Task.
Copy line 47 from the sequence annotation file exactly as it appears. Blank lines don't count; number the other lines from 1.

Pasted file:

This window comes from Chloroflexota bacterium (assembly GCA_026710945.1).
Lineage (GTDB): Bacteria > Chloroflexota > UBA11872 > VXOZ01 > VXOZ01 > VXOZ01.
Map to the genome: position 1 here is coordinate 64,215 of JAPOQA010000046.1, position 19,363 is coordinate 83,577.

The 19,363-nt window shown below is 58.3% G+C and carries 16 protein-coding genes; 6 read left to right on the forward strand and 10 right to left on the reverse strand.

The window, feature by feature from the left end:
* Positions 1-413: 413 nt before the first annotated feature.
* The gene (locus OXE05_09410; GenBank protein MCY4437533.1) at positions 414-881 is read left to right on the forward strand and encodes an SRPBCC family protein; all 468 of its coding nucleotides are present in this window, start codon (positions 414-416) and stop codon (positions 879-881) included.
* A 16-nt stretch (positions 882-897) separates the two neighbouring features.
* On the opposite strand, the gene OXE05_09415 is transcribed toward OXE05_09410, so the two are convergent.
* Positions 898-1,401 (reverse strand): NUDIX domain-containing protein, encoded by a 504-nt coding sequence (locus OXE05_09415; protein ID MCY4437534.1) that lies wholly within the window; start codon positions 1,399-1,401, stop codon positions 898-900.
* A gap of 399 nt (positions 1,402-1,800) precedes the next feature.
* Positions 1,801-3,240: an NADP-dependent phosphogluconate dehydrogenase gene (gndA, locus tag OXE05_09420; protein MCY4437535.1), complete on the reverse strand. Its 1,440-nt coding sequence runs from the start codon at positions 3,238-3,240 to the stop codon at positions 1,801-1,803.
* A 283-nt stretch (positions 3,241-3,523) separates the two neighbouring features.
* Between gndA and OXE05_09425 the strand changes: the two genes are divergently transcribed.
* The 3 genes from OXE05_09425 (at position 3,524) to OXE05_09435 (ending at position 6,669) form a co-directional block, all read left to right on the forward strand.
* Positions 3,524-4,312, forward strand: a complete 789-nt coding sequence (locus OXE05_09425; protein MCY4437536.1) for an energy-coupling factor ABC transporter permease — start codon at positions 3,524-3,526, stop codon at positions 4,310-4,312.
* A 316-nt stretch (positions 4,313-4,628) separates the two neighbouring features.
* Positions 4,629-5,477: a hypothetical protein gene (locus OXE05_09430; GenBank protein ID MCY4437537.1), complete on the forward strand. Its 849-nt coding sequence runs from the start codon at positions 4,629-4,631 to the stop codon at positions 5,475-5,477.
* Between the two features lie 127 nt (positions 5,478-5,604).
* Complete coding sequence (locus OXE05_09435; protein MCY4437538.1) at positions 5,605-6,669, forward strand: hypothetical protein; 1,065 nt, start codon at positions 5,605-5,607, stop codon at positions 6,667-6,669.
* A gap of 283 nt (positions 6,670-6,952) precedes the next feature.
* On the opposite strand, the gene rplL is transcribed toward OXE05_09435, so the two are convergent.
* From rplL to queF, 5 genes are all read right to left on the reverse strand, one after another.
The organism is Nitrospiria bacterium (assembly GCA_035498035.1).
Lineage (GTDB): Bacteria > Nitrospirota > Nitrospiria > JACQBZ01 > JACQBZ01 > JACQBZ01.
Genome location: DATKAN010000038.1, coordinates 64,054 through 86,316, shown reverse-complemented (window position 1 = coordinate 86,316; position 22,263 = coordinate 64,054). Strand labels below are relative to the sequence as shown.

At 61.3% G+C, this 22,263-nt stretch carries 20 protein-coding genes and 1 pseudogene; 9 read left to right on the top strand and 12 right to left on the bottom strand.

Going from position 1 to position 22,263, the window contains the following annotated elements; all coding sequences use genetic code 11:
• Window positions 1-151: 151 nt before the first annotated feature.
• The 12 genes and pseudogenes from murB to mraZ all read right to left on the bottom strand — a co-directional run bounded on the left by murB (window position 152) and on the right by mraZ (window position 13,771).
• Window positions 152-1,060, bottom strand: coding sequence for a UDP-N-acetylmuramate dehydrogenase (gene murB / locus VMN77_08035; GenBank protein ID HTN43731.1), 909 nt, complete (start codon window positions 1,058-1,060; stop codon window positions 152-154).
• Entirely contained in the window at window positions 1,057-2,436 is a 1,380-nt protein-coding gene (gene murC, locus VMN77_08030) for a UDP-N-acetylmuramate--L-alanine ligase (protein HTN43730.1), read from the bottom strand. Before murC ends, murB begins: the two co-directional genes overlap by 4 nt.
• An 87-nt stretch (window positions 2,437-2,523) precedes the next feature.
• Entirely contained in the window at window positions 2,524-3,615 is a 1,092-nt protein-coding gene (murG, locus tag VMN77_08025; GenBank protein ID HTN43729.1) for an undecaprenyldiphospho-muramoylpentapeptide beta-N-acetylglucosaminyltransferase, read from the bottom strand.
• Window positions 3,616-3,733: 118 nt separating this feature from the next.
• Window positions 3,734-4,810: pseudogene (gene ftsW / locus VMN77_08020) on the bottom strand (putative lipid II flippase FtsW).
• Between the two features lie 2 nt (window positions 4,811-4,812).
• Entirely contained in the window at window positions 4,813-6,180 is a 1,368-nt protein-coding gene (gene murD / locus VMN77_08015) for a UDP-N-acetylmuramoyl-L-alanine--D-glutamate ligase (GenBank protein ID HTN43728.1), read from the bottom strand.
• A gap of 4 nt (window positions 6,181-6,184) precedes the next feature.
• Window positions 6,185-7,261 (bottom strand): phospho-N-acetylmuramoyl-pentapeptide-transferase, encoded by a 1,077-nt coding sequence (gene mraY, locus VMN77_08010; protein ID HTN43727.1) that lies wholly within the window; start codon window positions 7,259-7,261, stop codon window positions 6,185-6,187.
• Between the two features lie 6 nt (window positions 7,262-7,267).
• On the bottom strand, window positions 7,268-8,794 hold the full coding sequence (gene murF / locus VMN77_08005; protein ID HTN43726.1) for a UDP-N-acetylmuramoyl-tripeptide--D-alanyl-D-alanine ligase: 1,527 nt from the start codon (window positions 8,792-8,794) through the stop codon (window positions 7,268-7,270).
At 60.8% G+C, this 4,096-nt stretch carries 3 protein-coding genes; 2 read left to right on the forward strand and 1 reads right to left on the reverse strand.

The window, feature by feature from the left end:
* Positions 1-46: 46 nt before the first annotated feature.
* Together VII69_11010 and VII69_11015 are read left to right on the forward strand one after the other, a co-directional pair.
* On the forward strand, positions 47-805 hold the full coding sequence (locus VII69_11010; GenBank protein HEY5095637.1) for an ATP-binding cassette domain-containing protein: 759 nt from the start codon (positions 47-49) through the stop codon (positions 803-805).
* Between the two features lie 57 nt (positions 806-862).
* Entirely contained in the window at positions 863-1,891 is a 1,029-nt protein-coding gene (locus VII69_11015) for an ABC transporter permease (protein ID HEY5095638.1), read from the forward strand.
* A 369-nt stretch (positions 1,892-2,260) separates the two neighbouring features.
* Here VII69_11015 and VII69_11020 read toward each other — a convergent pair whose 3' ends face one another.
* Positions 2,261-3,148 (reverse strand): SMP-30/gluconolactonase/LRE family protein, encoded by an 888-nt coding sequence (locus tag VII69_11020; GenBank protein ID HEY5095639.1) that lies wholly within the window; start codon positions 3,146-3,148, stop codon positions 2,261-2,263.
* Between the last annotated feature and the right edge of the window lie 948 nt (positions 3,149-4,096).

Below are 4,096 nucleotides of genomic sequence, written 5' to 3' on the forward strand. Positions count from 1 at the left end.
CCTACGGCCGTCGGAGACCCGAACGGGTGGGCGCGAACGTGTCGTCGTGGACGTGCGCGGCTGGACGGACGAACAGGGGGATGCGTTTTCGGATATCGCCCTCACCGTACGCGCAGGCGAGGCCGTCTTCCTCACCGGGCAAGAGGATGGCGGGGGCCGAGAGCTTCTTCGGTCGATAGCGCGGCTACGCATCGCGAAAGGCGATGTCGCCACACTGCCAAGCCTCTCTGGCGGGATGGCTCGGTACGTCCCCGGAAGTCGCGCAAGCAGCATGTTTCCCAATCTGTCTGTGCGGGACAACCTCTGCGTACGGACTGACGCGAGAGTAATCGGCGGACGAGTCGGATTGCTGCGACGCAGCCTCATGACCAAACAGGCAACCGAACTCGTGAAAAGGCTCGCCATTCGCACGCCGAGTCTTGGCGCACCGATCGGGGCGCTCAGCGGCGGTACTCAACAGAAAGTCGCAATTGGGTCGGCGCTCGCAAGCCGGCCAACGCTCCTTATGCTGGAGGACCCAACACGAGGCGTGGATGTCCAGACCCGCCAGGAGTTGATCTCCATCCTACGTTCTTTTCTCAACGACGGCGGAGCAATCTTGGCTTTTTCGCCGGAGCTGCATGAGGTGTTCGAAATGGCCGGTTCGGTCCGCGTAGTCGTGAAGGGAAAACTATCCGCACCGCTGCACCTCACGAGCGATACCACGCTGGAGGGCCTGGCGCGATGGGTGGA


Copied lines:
* On the forward strand, positions 47-805 hold the full coding sequence (locus VII69_11010; GenBank protein HEY5095637.1) for an ATP-binding cassette domain-containing protein: 759 nt from the start codon (positions 47-49) through the stop codon (positions 803-805).